To fend off the threat of an ever more rabid contingent of race-baiters and unabashed white nationalists in the electorate, they haven’t recommended that we confront their ideas head on, that we oppose their organisation, that we try heal the economic wounds in which far-right ideas fester. There is little attempt to win the political and moral arguments against the politics of hatred, division and hard surveillance; little attempt to oppose their organisations. No, their winning tactic is to immediately concede ground to the most egregious of their demands – to build the walls higher, to deport people to their deaths, to tear families apart, to let thousands more migrants drown in the Mediterranean.

There’s just one problem. History has equipped us with a word for when governments bend to the will of fascists in order to temporarily secure their hold on power: that word is “collaboration”.

This is exactly what the endgame for fringe far right movements looks like: to pressure a political centre, unable or unwilling to genuinely combat their ideology, into accepting their ideas to fend off the double threats of electoral defeat and social upheaval.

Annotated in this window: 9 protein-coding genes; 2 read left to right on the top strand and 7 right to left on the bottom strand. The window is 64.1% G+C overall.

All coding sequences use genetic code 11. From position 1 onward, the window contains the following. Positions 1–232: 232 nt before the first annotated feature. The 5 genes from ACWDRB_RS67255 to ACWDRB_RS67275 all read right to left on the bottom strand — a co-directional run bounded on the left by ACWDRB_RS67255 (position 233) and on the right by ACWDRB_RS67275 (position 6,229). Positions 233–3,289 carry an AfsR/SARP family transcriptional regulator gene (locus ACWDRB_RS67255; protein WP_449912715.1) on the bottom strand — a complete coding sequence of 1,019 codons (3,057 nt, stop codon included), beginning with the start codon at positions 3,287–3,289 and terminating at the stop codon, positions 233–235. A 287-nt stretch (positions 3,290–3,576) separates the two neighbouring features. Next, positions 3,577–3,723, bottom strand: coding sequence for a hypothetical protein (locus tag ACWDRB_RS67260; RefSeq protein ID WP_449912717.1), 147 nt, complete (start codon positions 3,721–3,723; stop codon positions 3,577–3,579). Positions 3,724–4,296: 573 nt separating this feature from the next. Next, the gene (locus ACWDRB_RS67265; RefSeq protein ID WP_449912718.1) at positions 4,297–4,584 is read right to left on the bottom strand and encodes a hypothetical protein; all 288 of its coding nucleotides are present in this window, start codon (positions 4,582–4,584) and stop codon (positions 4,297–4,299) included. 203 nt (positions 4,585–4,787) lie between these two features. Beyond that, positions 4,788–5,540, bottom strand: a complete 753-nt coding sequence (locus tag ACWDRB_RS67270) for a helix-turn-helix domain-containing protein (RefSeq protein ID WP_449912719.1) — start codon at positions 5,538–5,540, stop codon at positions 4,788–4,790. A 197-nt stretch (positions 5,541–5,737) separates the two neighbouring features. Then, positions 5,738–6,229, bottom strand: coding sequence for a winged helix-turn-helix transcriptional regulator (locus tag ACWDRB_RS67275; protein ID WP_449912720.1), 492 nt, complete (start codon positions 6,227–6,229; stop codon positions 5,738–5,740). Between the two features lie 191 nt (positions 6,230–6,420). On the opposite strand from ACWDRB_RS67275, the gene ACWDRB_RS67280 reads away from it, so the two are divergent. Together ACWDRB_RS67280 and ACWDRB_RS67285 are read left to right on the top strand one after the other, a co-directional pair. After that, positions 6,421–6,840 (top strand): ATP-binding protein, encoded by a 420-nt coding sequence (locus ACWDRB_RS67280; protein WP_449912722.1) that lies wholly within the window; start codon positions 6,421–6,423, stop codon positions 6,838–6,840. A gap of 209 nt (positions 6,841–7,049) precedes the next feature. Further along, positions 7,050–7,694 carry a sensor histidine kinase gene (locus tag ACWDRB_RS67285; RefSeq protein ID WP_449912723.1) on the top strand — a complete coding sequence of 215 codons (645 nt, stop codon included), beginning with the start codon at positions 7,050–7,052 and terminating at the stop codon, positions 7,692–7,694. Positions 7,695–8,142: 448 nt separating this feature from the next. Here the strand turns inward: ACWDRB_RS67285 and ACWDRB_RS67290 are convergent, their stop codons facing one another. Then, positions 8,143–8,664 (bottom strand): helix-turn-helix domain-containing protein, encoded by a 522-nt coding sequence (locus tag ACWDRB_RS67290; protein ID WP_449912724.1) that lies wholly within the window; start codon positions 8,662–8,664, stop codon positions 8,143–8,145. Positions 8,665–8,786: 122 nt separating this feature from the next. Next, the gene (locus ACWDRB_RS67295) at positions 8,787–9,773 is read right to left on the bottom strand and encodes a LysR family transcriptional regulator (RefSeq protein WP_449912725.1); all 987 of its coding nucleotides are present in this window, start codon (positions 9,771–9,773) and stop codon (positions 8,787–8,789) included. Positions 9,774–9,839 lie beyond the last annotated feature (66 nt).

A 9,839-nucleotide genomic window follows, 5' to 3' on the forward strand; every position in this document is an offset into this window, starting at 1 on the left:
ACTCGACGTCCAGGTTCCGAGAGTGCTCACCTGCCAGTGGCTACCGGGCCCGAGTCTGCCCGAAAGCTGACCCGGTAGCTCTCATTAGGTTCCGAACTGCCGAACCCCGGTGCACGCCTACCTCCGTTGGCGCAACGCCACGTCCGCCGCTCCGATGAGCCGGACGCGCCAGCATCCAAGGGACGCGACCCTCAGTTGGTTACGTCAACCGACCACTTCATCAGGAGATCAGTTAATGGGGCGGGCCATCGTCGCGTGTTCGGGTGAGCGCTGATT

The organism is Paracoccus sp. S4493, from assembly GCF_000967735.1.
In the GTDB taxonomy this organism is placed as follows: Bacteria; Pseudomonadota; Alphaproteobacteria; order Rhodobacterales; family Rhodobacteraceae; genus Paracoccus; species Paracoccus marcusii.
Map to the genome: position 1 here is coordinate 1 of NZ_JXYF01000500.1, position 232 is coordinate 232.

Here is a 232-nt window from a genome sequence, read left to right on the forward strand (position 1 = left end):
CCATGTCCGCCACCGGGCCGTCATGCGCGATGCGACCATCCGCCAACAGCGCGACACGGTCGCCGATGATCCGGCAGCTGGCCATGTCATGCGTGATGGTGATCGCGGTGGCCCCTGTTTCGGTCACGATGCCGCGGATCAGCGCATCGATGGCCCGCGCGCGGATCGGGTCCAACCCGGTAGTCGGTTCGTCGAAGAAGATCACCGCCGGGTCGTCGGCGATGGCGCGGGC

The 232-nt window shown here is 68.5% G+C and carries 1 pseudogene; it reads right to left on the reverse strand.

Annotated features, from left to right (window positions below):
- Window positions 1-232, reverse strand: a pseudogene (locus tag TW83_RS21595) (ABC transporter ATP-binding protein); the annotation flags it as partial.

In other words, this isn’t how we defeat the far right – it’s precisely how they win. The liberal centre eagerly swallows whatever poison the far right offers them, and metabolises it into the bloodstream of the state.

This is neoliberal centrism at its core: politicking without the political, an attempt to govern without an attempt to win people over with arguments, economics or emotional appeals. Instead, they dole out sops to what they what they see as the untrammelled bigotry of the unwashed masses – keeping the plebs happy to keep a grip on power.